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Discussion Starter · #1 ·
A couple of years ago I started a thread about authors setting up their own bookstores. I recognized the value in controlling the presentation of my books some time ago, and I also recognized I was too dependent on a single retailer.

The roadblock was the last mile. How does an indie author get their book to a reader's device after purchase? For that matter how does an indie author sell the book in the first place? I've solved both of those problems. I have a completely independent bookstore now that can do anything any other e-reader platform can do twice as fast and at one-tenth the price. We're about to expand into all kinds of electronic-booky type things that will never happen if we leave it up to the incumbents.

The bottom line is e-book publishing hasn't grown at all. E-reader technology is a stagnant backwater that is getting more proprietary, more expensive, more crowded with mislabeled junk and less appealing every day. At one end it's a hobby for bored rich people. At the other end, it's an exercise in mathematically-precise futility. The software itself has all the cutting-edge features of a web browser from 1998. Nothing newsworthy has happened in digital publishing in ten years. I know this because I've been here the whole time.

There is no way to differentiate yourself on someone else's store, especially when that store is governed by a robot with instructions to seek out and destroy anything that isn't identical to what sold last quarter. New talent is not being cultivated. New ideas are not tolerated. There's no excitement. There's no passion. There's nothing interesting happening in the e-book world at all. We've all been locked into little tiny cages with instructions to write to market or else. The entire business has been reduced to a slot machine. We puts our cash in and pull the handle and hope sales come out. Even if they do, we can't ever connect with those readers. All the humanity has been drained out of my career and frankly I'm sick of it.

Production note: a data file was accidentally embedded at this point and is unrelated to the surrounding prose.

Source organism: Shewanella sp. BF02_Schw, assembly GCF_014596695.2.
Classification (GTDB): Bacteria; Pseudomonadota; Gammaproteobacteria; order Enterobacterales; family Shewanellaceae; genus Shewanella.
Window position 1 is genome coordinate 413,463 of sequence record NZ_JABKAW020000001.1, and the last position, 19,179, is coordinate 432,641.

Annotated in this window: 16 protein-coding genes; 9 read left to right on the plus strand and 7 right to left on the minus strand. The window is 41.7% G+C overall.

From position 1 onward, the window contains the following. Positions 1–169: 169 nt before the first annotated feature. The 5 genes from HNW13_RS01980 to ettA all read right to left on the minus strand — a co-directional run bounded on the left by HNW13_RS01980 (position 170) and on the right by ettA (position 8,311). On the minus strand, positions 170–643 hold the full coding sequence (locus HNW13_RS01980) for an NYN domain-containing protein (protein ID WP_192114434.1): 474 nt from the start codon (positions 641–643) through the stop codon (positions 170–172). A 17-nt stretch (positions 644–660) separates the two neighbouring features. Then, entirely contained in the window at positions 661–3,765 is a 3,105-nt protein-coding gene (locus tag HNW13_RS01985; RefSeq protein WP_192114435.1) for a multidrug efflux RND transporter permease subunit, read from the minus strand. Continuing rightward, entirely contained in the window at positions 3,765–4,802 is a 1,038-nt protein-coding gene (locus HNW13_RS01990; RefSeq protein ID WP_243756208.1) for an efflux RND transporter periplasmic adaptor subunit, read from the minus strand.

We were once concerned the book business was being turned over to algorithms. That isn't the problem at all. WE are being turned into algorithms, and that's not what I signed up for.

I've invested considerable time the last three years building my own bookstore, my own cloud reading application and my own ePUB delivery infrastructure. The last mile problem has been solved. The retail and e-commerce problem has been solved. I can price my books however I damn please, and I keep 95%+ of the sale. I can also include whatever content I choose, including links that go wherever the hell I like, thank you very much. My store is home base now. I control it. I'm no longer an unpaid corporate employee with a list of rules to follow. Other retailers are just other retailers, and they get less important every time I get a new reader. You know why? Because now when I get a new reader I can call them by name and say thank you.

Here are the details on my cloud reader application. If you are interested in this experiment, I'll be happy to answer what questions I can.